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Cy Pres


Abbreviated form of cy pres comme possible, French for "as near as possible." The name of a rule employed in the construction of such instruments as trusts and wills, by which the intention of the person who executes the instrument is effectuated as nearly as possible when circumstances make it impossible or illegal to give literal effect to the document.

Cy pres is applied in cases where the court concludes that, under the circumstances, the intent of the settlor who creates a trust or the testator who makes a will will not be contradicted by employing a flexible approach toward the application of the provisions of the document. Without cy pres, the intent of the settlor or testator will never be implemented because the document will be without any legal effect and not subject to enforcement by the court. In one case a settlor directed that his property be used as a home for retired clergymen, but the clergymen's wives were prohibited from residing there with them. This trust provision substantially reduced the number of applicants to the home. A court ordered the trustee, a person either appointed by the settlor or required by law to execute a trust, to ignore this provision under the doctrine of cy pres. However, a court does not have the power to alter a settlor's dis-positive provisions. For example, a trustee who is in charge of two charitable trusts cannot be authorized by a court to transfer funds from one charity to the other.

A court also has the power under the cy pres doctrine to order trust funds to be applied to a charitable purpose other than the one specifically named by a settlor when it was the settlor's intention to benefit charity in general and it has become impossible, inexpedient, or impractical to accomplish his or her specific purpose. Since a charitable trust can be perpetual, many become obsolete due to changing social, political, economic, or other conditions. A trust established in 1790 to combat yellow fever would, for example, be of little or no practical value now, since that disease has been virtually eradicated as a result of advances in medicine. When cy pres is applied, the court reasons that the settlor would have wanted his or her general charitable purposes implemented despite the changing conditions. In one case a testator provided for two trusts: the first to facilitate the end of slavery, and the second to assist runaway slaves. Shortly after the testator died, slavery was abolished, so the purposes of both trusts were completely outdated. A court reasoned that the testator intended the broad purpose of aiding African Americans, so the changes in the structure of society justified the court's application of funds of the trusts to purposes similar to those chosen by the testator. The first trust fund was applied to the education of former slaves in the South, and the second was used to assist impoverished blacks in the city where the testator had lived and granted preference to those who had previously escaped from slavery.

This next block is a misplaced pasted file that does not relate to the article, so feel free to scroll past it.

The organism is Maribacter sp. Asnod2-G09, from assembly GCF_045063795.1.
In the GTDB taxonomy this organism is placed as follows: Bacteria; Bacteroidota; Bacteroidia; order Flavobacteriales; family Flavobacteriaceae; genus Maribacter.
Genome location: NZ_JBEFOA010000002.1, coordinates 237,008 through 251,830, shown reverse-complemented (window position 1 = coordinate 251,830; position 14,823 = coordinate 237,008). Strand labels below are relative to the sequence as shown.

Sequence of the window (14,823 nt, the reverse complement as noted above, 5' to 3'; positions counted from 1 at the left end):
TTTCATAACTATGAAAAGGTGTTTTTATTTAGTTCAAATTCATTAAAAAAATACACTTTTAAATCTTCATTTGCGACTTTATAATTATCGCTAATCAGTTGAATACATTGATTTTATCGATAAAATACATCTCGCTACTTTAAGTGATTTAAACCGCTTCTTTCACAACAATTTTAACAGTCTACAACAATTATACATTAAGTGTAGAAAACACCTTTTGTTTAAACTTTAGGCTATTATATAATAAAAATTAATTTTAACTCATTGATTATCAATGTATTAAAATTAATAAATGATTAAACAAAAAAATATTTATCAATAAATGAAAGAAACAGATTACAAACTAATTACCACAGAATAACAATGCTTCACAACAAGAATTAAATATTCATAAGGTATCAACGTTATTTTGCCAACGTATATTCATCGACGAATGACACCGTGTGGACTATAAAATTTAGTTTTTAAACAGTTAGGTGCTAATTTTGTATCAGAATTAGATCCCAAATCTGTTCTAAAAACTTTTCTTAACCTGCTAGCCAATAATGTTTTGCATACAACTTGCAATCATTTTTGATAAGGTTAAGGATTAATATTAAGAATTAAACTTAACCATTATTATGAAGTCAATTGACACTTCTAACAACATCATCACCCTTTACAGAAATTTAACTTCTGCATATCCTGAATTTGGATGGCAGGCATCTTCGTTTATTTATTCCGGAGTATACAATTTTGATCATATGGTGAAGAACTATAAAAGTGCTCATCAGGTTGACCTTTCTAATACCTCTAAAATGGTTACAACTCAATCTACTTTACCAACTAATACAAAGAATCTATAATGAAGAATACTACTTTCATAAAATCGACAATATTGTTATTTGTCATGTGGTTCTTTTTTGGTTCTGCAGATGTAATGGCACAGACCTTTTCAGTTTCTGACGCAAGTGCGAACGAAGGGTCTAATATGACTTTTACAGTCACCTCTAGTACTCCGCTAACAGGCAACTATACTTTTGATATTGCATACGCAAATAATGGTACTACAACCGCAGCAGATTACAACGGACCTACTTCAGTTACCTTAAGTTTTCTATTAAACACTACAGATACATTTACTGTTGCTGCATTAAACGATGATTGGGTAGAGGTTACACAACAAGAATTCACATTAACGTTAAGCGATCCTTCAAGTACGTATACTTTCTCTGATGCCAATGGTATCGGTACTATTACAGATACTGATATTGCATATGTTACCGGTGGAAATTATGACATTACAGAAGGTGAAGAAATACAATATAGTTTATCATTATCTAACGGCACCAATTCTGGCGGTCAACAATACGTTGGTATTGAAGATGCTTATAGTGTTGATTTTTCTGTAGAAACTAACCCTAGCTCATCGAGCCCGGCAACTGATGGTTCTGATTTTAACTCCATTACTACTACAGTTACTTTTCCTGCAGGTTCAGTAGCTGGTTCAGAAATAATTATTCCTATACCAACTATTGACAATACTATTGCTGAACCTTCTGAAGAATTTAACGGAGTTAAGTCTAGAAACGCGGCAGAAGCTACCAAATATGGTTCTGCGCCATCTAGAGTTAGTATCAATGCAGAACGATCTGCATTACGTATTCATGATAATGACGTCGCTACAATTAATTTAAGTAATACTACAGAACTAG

The cy pres doctrine can be applied only by a court, never by the trustees of a trust who must execute the terms of the trust. Trustees can, however, apply to the court for cy pres instructions when they believe the trust arrangement warrants it. A cy pres action is instituted by the trustees with the state attorney general as a party to the action, or the attorney general can initiate the suit. Once conditions are deemed suitable for the employment of cy pres, the court has broad discretion in the framing of a scheme for the application of the charitable fund to a purpose "as near as possible" to the one designated by the settlor. Some states authorize the living settlor to veto the application of cy pres to an irrevocable trust that he or she created.

The doctrine of cy pres is not employed where a settlor was concerned with only one specific charitable objective and it fails, or when the settlor provides that a gift be made to another upon failure of the charitable gift. When cy pres is not applied and the trust fails without any provision for the property to be given to another, there is a resulting trust for the settlor or his successors.

further readings

Menocal, Armando M. 1998. "Proposed Guidelines for Cy Pres Distribution." Judges Journal 37 (winter): 22.

Rudko, Frances Howell. 1998. "The Cy Pres Doctrine in the United States: From Extreme Reluctance to Affirmative Action." Cleveland State Law Review 46 (summer): 471–88.

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